...anything at all--you knew the ending to that phrase.
Community theatre groups work on their plays with passion and energy to put on the best production their time, space, and funds will allow. Actors and actresses will spend hundreds of dollars on just the right pair of boots, or a wig to make them look the part that they are playing.
Our town has a lot of community theatre groups. I seem to recall that my own mother and father met in a community theatre group. So maybe that's why I've always wanted to get involved in community theatre in some capacity.
Being a widow, with no one to complain how late I arrive home, I've had lots of chances to work with community theatre groups. You either have to be a single or have a very understanding spouse, or two theatre nuts have to be married to make this theatre commitment work. Many of the people I have met are in the same situation as I am, single. I've met couples involved in the work together. One lady who played Joanna in "Move Over Mrs. Markham" showed up at our opening night last week, unable to see her husband, who played Phillip in the same play in his opening night performance on another play. Compromises need to be made in this case.
Community theatre groups always think what they have done is the be-all, end-all to any production on the boards at that given time. When I put my heart and soul into making 120 costume pieces for a play, (like I did in "The Music Man"), I think it should get a good critical review. The review was not raving, not terrible, and definitely pointed out some chinks in the armor of that play. This opened my eyes to the role that local critics play in judging the quality of plays that they see.
Our local "critic's panel" works for a radio station that fosters the arts, KDHX-St. Louis. For our latest play that was revued, "Prelude to a Kiss" the lead actors were lauded, several of the side actors and actresses were mentioned, and I got a nod from a very picky critic. "Costumes (SewWhat) were appropriate." Now was that a ringing endorsement or a simple nod that they were OK?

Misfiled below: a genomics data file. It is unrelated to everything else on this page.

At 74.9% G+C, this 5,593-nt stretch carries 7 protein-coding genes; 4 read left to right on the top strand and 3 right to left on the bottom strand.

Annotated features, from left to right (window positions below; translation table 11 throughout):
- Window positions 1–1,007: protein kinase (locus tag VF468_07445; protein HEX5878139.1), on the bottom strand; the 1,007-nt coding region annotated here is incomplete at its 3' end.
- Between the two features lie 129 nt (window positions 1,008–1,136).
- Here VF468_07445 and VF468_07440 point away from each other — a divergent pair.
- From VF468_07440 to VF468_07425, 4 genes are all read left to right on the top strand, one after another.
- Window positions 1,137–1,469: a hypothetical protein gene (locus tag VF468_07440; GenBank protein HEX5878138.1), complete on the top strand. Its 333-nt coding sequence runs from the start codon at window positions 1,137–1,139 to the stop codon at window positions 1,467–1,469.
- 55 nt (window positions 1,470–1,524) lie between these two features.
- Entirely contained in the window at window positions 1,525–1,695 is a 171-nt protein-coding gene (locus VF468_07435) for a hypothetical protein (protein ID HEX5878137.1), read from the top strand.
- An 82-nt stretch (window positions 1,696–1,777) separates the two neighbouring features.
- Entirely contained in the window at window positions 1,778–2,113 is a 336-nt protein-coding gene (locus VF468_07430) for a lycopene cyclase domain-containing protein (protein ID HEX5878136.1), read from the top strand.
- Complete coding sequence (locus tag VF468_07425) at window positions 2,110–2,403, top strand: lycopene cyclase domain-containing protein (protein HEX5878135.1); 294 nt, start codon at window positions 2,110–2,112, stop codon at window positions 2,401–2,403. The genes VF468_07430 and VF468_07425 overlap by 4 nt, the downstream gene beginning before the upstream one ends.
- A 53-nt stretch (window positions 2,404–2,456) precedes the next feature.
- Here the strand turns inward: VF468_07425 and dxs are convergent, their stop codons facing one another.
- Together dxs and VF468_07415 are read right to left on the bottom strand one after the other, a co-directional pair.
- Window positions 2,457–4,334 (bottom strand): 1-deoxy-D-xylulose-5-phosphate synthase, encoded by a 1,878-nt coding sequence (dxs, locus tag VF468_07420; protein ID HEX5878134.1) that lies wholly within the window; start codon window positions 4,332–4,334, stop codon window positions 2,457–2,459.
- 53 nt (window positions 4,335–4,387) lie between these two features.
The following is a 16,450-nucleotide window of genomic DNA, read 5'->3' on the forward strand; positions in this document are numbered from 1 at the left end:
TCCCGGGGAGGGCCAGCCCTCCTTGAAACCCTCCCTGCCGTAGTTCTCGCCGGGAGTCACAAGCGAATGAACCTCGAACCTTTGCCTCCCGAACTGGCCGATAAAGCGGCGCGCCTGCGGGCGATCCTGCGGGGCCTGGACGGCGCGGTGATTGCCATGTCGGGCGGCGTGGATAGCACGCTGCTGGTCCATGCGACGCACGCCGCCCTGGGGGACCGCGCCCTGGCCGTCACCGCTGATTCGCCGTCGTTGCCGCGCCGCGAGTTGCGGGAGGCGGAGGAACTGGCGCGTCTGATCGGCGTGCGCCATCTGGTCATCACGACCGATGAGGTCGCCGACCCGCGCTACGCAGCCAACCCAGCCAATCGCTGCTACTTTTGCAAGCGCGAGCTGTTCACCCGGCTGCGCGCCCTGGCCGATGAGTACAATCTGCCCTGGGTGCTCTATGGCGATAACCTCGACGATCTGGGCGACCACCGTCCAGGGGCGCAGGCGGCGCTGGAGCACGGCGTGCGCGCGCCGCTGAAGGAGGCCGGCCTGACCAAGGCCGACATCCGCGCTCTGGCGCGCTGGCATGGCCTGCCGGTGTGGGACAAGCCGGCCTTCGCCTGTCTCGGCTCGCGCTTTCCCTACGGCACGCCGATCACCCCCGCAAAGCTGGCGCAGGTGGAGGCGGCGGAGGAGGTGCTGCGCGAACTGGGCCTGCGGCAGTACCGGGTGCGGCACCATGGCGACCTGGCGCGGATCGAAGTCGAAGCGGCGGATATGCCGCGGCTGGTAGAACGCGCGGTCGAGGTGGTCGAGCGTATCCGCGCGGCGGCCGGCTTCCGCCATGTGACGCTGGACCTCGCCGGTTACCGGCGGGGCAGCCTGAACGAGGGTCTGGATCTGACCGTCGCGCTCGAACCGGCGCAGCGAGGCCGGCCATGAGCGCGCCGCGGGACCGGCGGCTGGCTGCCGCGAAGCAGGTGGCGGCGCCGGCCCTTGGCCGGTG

When I costumed Oklahoma last summer, the critic mentioned that the pig farmer's shoes were too clean--no other mention of the costumes. I think for The Music Man, some mention of colorful costumes was made. So I guess the work appropriate may be a high compliment, according to these very picky critics.
I like to say something nice about each thing I critique, no matter how small it may be. When the critics say they yawned through the entire thing, or they had a bad attitude about even coming (Last summer's Oklahoma's critique started out, WHY DID THEY EVEN PICK THIS PLAY TO DO?) And this was for a show that had two sold out houses in a 600 seat theatre! Or they couldn't even muster up a laugh when the audience was cracking up, I say it's time to turn over the critic job to someone else, you are definitely overworked and have really become jaded.
But if you want a real true estimate of the merit and flaws of what the production value of your play, these critics seem to nail it. Maybe we don't like to see the warts, just the beauty. But we are learning our craft, and pointing out flaws helps us to know what needs to be changed the next time we do productions.
But as I said, if you can't say something nice, maybe you should just shut up.
Read critique of "Prelude to a Kiss" on KDHX-St. Louis website. Go to "Community" then to "Current Reviews" page through to Prelude... Jan. 23-Feb. 1, 2009